Social media companies should take their civic responsibilities seriously and not wait for the Government, communities or schools to react to online safety concerns, the Catholic Primary School Management Association (CPSMA) has said.
Minister for Communications Richard Bruton announced plans for new internet safety laws this week. They include the appointment of an Online Safety Commissioner who could prosecute and fine companies that break the new rules.
Welcoming the initiative, Seamus Mulconry of the CPSMA said: “We need to look seriously at the major tech companies and making sure they actually behave in a fully responsible fashion.
“Technology companies are collecting vast amounts of information, it’s about time that we saw a similar sense of responsibility and that they played their role and that they start bringing solutions to Government and society not just waiting for other people to do so.”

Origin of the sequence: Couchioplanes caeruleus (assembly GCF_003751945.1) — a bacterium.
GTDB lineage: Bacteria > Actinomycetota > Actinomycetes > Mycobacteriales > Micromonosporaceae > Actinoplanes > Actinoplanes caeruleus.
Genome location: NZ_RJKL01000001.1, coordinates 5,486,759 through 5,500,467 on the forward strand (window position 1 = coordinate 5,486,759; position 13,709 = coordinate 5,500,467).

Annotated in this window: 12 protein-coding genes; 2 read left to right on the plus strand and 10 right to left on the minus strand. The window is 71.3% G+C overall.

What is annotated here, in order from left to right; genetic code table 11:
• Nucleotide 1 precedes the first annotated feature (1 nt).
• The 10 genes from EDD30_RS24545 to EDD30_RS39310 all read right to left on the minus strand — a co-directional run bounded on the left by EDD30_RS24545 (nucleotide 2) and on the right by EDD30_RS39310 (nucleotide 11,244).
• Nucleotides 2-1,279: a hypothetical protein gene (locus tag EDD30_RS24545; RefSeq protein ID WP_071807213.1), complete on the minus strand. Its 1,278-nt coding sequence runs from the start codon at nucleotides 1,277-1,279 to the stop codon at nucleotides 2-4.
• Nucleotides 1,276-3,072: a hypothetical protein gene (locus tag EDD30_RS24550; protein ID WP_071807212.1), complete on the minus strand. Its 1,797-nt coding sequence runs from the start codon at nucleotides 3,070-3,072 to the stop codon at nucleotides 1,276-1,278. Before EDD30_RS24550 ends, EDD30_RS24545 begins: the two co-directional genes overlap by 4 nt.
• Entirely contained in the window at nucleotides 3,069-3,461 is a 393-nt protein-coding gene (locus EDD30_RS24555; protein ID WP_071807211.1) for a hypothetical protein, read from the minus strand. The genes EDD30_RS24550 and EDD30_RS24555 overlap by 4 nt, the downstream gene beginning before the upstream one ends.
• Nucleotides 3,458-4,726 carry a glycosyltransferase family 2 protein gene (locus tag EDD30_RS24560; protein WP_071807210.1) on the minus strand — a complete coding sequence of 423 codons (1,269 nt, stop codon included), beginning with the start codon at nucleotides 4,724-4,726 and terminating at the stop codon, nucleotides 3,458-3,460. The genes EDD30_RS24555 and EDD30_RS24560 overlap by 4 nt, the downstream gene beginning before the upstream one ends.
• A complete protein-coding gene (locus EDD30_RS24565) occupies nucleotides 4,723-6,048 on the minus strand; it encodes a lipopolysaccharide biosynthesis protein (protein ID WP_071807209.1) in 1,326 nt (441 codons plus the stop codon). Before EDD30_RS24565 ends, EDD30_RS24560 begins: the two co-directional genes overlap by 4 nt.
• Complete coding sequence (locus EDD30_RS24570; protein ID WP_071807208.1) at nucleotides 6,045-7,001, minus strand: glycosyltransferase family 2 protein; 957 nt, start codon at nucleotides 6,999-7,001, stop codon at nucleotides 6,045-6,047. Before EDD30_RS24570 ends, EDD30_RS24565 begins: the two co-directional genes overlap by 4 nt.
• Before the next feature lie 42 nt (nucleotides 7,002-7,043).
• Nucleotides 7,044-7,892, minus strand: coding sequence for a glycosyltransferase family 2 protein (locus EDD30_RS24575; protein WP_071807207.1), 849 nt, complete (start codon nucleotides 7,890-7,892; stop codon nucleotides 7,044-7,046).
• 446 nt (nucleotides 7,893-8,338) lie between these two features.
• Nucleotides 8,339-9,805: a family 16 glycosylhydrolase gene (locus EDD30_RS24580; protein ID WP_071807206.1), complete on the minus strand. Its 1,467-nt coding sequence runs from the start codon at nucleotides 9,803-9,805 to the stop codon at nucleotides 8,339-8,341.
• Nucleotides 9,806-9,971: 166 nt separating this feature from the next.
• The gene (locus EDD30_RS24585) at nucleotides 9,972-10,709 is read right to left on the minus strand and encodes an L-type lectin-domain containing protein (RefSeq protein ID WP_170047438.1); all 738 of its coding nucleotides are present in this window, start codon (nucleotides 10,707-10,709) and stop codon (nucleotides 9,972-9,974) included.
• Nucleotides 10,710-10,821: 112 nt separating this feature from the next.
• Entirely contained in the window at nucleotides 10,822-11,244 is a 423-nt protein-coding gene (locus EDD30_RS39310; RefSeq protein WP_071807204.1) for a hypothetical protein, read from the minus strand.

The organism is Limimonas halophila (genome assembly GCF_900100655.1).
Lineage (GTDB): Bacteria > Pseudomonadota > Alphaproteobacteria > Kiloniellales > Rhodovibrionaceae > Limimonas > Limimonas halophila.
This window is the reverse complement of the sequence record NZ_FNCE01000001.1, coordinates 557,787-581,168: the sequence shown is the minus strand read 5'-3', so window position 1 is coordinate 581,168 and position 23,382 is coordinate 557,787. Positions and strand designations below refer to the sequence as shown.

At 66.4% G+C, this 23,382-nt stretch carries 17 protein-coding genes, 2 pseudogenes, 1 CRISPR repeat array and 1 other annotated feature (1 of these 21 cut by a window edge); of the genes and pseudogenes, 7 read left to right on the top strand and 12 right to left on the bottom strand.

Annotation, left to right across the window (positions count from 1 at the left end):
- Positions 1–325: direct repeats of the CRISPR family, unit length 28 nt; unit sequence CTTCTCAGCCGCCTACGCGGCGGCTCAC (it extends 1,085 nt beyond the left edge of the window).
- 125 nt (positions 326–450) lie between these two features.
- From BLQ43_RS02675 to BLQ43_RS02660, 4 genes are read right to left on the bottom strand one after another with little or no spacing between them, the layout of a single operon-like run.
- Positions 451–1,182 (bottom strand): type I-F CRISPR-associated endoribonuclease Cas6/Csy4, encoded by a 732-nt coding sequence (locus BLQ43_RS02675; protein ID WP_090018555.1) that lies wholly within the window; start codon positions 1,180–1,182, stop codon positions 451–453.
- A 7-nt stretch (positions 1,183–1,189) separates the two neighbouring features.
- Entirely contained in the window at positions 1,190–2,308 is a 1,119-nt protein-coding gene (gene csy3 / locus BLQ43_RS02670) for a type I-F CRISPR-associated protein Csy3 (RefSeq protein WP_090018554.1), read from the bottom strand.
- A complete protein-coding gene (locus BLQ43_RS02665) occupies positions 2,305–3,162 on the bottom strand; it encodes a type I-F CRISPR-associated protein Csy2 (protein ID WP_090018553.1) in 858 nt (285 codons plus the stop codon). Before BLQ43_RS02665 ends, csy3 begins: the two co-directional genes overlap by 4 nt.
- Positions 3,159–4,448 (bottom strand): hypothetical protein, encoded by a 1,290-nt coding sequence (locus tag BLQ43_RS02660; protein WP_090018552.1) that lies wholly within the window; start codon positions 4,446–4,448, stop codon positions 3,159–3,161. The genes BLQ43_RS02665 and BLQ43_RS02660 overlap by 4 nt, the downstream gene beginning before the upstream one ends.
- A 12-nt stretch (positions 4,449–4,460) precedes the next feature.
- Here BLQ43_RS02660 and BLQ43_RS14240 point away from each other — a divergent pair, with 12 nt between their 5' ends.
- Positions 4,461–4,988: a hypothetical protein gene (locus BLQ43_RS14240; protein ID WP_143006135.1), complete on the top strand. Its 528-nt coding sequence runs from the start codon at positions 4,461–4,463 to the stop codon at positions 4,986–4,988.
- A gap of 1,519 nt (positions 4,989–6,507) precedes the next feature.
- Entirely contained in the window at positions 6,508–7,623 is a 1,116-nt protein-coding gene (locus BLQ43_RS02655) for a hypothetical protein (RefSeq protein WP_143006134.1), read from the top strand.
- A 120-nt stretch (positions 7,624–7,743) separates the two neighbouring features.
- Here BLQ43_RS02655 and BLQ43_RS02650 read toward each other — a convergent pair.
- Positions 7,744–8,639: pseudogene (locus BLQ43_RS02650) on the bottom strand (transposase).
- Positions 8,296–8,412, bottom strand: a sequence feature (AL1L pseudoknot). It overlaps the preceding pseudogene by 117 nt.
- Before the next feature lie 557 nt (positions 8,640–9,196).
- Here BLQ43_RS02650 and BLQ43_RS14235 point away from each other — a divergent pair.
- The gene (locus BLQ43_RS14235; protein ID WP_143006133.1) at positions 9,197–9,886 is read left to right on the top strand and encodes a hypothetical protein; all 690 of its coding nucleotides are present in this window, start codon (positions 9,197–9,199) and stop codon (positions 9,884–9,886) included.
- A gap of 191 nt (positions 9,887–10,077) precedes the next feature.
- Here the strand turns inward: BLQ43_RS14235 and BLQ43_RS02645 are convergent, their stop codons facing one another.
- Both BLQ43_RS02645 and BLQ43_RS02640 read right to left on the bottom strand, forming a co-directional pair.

The safety commissioner would have the power to order social media and internet firms to remove content that breaches the agreed codes of conduct. Cyber bullying and content deemed to be seriously intimidating, harassing, humiliating or threatening are all included.
Mr Mulconry, albeit positive about the Government “stepping up” to ensure a safer online environment, says new initiatives shouldn’t just focus on negative content.
“It’s also about the fact that if you look at the amount of time children are now spending on social media, that is having an impact in terms of their socialisation, in terms of their physical exercise or lack of it and also in terms of sleeps and that all of these are having a negative impact,” he added.